Elektra Health is revolutionizing what it means to be menopausal. In addition to online menopause care, the women’s health tech startup provides a virtual wellness community called “Meno-morphosis,” which offers a mix of content and support, promising “six weeks to perimenopause wellness” and to “smash the menopause taboo.”
When they asked Jumble & Flow if we wanted to try the program, I leapt at the chance. As a perimenopausal woman experiencing mood swings, midsection weight gain, and disrupted sleep, I’ve been eager to tackle these telltale symptoms but not sure where to start.
Curious about night sweats? Libido? Vaginal dryness? Emotional health? It’s all here in a warm, supportive, easy-to-access package.
I like how Elektra corrals perimenopause issues in one platform, instead of picking it up piecemeal and ad-hoc, as I usually do from different Facebook group comments or various online articles. The info on Elektra’s site translates nicely to a mobile app experience and the modules and events are also available there.
Elektra’s “one-stop shop” mode reminds me how underserved this audience is, and it’s frankly thrilling to see perimenopause — formerly an ignored women’s problem — being given this amount of respect, attention, and space.
I love that Elektra’s approach is “evidence-based expertise and information” and rooted in science. Meaning that while there is holistic information (i.e., magnesium and guided visualizations for sleep problems), there are no jade eggs for sale here — looking at you, Gwyneth).
After signing up, I received an email titled “Meno 101: Your Roadmap to Menopause Wellness.” I quickly realized, to my relief, that the program’s format is flexible, customizable, and simple. Members can truly participate “how they want, when they want.” As someone with a complex schedule, this was crucial to my ability to participate.
Next, I created a login on programs.elektrahealth.com. I paid an annual fee (memberships run from $10/month to $30/month — pssst: if you use code FLOW50, you’ll get 50% off Elektra’s basic and member plus programs) to gain access to:
The Meno-morphosis community aspect consists of discussion feeds; some started by members and some prompted by outside links, i.e., an NPR segment and inspirational quotes about vulnerability and connection from Brené Brown.
As a new-ish platform, I noticed the discussions and community aspect growing and becoming more robust as the member numbers increased. The last time I checked the feeds, there were threaded conversations about hot flashes, shifting and disappearing waistlines, joint inflammation, and more.
There are also Zoom events and conversations; for instance, one titled “Sex, Intimacy and Menopause” with Elektra’s sexual-health expert Jacqueline Giannelli, (FNP), and Helen Leff, (LCSW), sexuality counselor and psychotherapist, who delved into the ways our sexual health can be affected by hormones and perimenopause/menopause.
It was during this event that I discovered that it can be emotionally beneficial for perimenopausal women to schedule sex, a book about pelvic-floor physical therapy (Sex Without Pain by Heather Jeffcoat), Shana Feste’s scripted erotic podcast called Dirty Diana (starring the raspy-voiced Demi Moore), and that you can relax your pelvic floor by relaxing your tongue. Who knew?
Another highlight was Elektra’s virtual salon with Stacy London (former What Not to Wear star and current State of Menopause CEO), about her evolution from style to wellness — and obliterating menopausal shame.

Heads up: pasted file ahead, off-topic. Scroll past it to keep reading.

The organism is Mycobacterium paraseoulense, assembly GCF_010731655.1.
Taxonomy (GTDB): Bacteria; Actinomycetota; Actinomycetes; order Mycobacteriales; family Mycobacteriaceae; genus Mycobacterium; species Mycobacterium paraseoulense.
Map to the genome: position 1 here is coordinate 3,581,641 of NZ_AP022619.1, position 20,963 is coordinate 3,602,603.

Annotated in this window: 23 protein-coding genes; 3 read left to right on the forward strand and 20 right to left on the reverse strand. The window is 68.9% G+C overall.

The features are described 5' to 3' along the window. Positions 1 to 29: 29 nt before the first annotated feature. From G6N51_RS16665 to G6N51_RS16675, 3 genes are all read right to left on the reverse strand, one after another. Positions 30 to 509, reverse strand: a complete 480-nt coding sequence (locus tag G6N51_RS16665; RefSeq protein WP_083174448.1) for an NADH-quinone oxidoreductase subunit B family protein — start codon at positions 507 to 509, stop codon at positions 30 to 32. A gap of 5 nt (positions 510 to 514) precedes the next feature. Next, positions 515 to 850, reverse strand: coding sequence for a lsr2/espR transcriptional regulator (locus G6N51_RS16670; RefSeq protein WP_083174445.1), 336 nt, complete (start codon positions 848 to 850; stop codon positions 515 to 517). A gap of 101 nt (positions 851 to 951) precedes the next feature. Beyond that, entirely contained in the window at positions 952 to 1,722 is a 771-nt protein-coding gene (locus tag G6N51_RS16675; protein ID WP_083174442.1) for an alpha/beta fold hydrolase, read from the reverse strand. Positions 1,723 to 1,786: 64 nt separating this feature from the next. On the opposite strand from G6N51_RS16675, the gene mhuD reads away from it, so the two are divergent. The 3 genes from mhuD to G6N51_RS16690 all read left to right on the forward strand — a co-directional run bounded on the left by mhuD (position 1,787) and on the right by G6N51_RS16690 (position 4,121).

London describes herself as “white-knuckling” through this life phase and experiencing a loss of identity and cultural relevance, plus the physical changes like night sweats and hot flashes that made her feel emotionally raw, anxious, depressed, and “meno-rage-y.” Once she got to the other side, she wanted to connect with people who’d experienced the same things — particularly the mental-health aspects. And that’s why she started State Of — to offer products (supplements, cooling gels, body creams, etc.) and other management tools like a newsletter, for the perimenopausal and menopausal stages of life.
Menopause is having a cultural moment, and since Meno-morphosis has been in soft-launch mode since it kicked off in late summer 2021, their “community” section is still ramping up, since members are still getting acquainted. In 2022, Elektra plans to officially launch and build out more discussions around specific health topics.
As for me, now that I’ve absorbed some informative content and been thoroughly de-shamed by the spectacular Stacy London, I’m armed with information about things like HRT, and how joint pain and inflammation are linked to peri. I’m ready to visit my doc with a list of questions and the beginning of a plan.
Elektra Health was founded by Alessandra Henderson and Jannine Versi and is “built around one simple mission: smashing the menopause taboo.”
Elektra’s goal is to provide access to world-class, evidence-based virtual care, education, and a community for women to learn about their bodies and receive personalized care for their symptoms.
Their “About” page tells it like it is: “50 million women are currently navigating menopause in the U.S. While this transition is a universal female experience, it’s shrouded in stigma, shame, and secrecy. We believe it’s time to change this outdated narrative.”
Is 2022 the Year of Menopause? It’s sure looking that way.
Use code FLOW50 to get 50% off Elektra’s basic and member plus programs.
Gretchen Kalwinski, a former magazine editor, writes copy, fiction, and essays, most recently for Chicago: Rust Belt Anthology, published by Belt Publishing. She lives in Chicago and tweets sporadically @gretchel.
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